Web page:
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School Admissions Reform in Chicago and England: Comparing Mechanisms by their Vulnerability to Manipulation

Are Parents Gaming their School Assignment?

School Assignment, January 2011

In a study of school admis­sions sys­tems, Parag Pathak and Tayfun Sonmez intro­duce a method to com­pare the mech­a­nisms which dis­tricts use to assign stu­dents to seats based on their vul­ner­a­bil­ity to manip­u­la­tion and offer insight into dis­trict pol­icy changes in case stud­ies of Chicago Public Schools’ aban­don­ment of their old assign­ment mech­a­nism in 2009 and England’s nation­wide ban on the pop­u­lar Boston mech­a­nism in 2007.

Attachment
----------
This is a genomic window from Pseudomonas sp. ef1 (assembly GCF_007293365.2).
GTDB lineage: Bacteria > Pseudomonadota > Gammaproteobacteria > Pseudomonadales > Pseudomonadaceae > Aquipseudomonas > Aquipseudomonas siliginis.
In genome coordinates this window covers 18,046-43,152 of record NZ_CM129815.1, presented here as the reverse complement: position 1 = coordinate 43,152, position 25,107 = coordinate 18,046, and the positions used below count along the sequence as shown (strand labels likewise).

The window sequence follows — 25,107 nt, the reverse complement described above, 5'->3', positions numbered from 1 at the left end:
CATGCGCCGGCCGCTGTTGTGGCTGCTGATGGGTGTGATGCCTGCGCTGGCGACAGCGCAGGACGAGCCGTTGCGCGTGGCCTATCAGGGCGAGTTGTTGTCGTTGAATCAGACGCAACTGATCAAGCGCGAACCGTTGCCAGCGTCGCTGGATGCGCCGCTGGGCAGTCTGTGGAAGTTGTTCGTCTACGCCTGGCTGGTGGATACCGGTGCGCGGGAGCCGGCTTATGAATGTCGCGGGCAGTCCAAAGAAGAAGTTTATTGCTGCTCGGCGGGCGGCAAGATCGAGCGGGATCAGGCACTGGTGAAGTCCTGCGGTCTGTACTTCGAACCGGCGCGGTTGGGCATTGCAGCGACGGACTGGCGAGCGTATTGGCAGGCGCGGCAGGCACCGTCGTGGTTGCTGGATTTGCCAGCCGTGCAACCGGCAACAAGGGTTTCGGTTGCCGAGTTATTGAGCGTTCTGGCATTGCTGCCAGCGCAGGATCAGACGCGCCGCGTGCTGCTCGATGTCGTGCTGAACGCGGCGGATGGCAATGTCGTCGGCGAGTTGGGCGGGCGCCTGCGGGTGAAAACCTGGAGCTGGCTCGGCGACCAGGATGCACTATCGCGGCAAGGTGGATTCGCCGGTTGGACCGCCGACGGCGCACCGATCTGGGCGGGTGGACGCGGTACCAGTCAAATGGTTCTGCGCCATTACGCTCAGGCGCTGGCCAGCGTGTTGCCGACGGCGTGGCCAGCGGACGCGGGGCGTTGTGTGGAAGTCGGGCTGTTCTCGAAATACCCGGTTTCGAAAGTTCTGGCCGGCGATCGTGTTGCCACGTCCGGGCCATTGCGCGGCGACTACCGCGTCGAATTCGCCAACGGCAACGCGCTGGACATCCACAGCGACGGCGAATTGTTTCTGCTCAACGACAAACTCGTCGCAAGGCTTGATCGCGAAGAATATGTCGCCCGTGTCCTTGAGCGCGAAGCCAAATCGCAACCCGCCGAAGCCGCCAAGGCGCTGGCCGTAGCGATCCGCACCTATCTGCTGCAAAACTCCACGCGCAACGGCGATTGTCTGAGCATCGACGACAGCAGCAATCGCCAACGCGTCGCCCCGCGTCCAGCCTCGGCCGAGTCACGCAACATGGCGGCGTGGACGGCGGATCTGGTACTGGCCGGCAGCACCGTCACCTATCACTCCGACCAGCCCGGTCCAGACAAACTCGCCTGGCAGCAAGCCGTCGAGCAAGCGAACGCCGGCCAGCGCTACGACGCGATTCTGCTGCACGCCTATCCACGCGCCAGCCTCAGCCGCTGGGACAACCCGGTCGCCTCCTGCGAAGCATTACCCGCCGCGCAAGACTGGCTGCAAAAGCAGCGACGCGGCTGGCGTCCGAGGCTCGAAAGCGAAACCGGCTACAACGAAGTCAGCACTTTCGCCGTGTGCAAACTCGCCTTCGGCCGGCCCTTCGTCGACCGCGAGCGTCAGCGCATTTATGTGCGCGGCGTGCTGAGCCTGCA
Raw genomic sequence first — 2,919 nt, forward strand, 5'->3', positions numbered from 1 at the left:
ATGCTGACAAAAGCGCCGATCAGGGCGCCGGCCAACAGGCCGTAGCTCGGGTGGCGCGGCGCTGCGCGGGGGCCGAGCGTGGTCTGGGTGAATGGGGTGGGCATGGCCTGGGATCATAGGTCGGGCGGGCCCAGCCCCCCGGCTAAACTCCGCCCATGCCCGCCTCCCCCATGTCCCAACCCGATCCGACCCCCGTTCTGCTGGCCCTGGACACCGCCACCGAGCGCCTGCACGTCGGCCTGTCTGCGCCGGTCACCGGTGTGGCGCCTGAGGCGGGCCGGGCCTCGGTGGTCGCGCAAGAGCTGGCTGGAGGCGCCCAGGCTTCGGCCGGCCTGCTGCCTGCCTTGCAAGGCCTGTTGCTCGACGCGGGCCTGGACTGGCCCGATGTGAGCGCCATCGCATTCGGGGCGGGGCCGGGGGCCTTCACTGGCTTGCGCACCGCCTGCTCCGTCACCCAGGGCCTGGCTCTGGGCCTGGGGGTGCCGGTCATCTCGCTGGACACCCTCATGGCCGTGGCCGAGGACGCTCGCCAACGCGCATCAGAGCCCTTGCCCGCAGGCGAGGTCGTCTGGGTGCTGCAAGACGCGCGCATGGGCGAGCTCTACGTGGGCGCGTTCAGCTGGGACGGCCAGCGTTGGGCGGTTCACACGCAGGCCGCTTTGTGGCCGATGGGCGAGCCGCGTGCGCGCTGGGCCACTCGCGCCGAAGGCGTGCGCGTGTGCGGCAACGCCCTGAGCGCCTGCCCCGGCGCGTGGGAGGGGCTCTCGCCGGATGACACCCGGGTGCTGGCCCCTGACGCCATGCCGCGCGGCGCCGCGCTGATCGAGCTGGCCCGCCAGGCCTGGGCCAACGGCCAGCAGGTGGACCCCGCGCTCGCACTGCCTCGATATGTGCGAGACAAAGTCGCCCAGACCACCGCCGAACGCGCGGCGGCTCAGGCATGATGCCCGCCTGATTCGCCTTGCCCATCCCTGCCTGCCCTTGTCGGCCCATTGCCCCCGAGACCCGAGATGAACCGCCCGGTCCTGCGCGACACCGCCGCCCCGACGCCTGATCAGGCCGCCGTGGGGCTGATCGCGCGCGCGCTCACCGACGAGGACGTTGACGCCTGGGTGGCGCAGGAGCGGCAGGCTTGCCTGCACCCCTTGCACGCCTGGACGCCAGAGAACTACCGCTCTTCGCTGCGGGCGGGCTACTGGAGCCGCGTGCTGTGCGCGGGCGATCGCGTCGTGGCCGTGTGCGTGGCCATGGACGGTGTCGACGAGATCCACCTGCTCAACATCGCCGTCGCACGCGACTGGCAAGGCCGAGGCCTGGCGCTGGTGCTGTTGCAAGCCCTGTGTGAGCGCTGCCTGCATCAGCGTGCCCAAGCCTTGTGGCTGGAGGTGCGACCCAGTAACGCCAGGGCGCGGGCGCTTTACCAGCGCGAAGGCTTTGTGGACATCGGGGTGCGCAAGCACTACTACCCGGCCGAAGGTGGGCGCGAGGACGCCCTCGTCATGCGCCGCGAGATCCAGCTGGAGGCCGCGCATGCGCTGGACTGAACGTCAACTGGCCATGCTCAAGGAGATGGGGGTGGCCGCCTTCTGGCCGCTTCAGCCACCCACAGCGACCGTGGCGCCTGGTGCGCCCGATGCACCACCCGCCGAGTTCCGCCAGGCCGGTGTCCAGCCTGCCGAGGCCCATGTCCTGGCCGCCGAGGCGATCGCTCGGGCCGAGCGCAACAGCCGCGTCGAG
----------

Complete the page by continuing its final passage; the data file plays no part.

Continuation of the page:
Recent admis­sions reforms have been based in part on the desire to sim­plify the strate­gic aspects of the admis­sions process for par­tic­i­pants.  However, unlike admis­sions reforms in Boston and New York City, changes to how stu­dents are matched to seats in Chicago and England did not involve the direct inter­ven­tion of econ­o­mists.  As a result, these changes pro­vide some indi­ca­tion of how pol­i­cy­mak­ers and the pub­lic per­ceive par­tic­u­lar meth­ods of stu­dent assign­ment.  In par­tic­u­lar, offi­cials from Chicago Public Schools changed their assign­ment mech­a­nism for cov­eted spots at selec­tive col­lege prepara­tory high schools mid­stream. After ask­ing about 14,000 appli­cants to sub­mit their pref­er­ences for schools under one mech­a­nism, the dis­trict asked they re-submit their pref­er­ences under a new mech­a­nism. Officials were con­cerned that “high-scoring kids were being rejected sim­ply because of the order in which they listed their col­lege prep pref­er­ences” under the aban­doned mech­a­nism. What is some­what puz­zling is that the new mech­a­nism is also manip­u­la­ble. This paper intro­duces a method to com­pare mech­a­nisms based on their vul­ner­a­bil­ity to manip­u­la­tion. Under this notion, the old mech­a­nism is more manip­u­la­ble than the new Chicago mech­a­nism. Indeed, the old Chicago mech­a­nism is at least as manip­u­la­ble as any other plau­si­ble mech­a­nism. A num­ber of sim­i­lar tran­si­tions between mech­a­nisms took place in England after the widely pop­u­lar Boston mech­a­nism was ruled ille­gal in 2007. The study’s approach pro­vides sup­port for these and other recent pol­icy changes involv­ing the way chil­dren obtain school seats.